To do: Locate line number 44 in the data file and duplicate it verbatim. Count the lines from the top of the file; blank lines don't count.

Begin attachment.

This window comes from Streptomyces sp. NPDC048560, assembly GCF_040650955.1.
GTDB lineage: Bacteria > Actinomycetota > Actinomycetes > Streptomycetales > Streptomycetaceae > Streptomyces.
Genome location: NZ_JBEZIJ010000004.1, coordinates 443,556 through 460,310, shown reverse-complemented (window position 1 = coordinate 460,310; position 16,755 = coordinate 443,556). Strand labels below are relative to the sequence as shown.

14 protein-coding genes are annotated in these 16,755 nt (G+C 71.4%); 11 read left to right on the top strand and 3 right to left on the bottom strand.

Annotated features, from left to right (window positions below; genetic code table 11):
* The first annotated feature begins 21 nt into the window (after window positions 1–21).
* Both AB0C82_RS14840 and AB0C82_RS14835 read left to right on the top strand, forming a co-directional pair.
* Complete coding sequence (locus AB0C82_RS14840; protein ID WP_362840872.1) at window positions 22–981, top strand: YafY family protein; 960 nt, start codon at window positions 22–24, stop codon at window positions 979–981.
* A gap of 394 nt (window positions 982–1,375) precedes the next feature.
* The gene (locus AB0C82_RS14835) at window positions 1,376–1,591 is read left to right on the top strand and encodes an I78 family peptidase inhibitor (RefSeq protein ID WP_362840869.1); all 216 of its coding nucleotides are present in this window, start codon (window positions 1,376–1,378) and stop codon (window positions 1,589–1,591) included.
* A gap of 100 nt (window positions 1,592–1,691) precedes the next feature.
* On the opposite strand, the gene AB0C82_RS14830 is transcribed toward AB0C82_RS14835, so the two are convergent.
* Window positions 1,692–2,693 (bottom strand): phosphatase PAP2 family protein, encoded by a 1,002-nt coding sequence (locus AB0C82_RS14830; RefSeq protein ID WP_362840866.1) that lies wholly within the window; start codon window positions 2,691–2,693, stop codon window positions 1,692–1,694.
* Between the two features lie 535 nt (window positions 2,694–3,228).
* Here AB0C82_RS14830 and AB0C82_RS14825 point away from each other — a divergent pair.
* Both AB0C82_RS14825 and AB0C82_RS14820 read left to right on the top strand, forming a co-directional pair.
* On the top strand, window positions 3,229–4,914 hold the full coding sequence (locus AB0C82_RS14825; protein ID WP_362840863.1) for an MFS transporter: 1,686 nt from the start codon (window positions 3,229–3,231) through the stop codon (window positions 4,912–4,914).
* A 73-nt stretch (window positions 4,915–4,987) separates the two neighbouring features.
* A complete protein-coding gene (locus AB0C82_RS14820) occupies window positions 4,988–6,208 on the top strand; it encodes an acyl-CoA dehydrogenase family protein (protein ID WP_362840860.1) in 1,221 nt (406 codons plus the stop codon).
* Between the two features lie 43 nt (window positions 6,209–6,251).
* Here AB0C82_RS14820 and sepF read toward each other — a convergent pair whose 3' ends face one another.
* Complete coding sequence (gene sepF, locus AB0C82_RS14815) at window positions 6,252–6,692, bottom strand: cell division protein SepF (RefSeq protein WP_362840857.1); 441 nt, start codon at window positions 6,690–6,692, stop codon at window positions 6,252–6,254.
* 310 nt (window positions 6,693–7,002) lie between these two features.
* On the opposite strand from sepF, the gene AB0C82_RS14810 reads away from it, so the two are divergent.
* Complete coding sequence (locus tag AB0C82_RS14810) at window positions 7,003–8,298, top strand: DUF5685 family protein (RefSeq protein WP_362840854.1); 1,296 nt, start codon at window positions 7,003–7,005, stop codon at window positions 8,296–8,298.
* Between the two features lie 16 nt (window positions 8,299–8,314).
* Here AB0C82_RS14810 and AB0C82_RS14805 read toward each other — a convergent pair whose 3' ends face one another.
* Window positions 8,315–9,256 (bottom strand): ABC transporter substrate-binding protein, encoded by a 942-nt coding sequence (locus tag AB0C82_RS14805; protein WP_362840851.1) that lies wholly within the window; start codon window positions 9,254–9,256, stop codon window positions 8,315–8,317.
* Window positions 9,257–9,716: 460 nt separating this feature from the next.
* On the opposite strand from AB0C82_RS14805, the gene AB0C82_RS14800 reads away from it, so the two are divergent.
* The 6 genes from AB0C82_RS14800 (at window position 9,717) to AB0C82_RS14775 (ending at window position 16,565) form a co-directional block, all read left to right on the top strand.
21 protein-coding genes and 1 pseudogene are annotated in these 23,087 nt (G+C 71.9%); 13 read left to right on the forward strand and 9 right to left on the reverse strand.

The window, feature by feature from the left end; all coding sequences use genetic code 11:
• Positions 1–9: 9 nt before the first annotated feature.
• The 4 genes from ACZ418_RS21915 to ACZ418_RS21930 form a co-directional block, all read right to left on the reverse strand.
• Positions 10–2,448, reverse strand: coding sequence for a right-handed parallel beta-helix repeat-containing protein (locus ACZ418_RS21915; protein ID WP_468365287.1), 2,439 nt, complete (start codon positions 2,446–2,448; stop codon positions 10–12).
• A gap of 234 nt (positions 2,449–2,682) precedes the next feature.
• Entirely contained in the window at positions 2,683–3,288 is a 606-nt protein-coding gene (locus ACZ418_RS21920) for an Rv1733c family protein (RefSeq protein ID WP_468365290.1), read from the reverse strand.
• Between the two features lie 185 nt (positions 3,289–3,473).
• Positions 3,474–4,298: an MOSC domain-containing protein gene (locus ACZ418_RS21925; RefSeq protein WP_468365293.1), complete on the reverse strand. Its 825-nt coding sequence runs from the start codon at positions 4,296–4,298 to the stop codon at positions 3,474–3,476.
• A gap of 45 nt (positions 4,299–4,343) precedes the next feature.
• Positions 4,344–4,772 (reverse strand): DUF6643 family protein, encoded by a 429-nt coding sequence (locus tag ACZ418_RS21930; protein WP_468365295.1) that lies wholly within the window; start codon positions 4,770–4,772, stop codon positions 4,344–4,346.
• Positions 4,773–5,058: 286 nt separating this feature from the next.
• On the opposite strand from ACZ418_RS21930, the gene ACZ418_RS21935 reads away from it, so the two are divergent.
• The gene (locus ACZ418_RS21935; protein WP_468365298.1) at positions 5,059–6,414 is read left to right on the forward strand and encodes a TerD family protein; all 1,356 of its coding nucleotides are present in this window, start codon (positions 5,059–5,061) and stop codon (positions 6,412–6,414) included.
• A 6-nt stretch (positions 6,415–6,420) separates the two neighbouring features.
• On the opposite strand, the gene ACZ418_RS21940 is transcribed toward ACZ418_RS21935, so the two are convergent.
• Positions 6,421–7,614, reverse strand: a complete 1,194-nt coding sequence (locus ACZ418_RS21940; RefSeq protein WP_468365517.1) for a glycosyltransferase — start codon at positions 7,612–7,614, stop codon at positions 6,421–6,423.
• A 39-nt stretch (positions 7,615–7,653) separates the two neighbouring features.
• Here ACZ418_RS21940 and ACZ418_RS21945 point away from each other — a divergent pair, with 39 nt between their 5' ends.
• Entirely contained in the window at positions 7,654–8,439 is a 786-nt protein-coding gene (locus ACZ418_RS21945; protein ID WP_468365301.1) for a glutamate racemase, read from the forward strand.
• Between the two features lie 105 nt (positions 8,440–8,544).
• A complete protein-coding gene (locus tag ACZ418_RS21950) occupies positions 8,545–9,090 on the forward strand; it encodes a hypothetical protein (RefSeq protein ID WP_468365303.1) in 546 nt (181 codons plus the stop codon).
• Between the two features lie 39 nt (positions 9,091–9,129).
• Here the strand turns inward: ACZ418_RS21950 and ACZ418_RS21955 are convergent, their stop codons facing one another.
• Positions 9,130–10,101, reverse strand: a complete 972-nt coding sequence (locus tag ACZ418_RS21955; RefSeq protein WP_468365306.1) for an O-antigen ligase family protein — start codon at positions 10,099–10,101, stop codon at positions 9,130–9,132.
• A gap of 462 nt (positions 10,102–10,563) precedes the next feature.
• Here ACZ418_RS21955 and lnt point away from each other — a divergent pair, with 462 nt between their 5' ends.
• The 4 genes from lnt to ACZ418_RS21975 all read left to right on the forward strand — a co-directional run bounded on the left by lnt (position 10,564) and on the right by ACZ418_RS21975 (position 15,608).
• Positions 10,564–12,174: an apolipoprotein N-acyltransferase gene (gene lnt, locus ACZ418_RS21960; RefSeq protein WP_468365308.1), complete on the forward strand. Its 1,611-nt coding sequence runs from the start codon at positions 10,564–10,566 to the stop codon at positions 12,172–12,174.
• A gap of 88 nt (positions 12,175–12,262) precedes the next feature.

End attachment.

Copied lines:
• On the opposite strand from ACZ418_RS21930, the gene ACZ418_RS21935 reads away from it, so the two are divergent.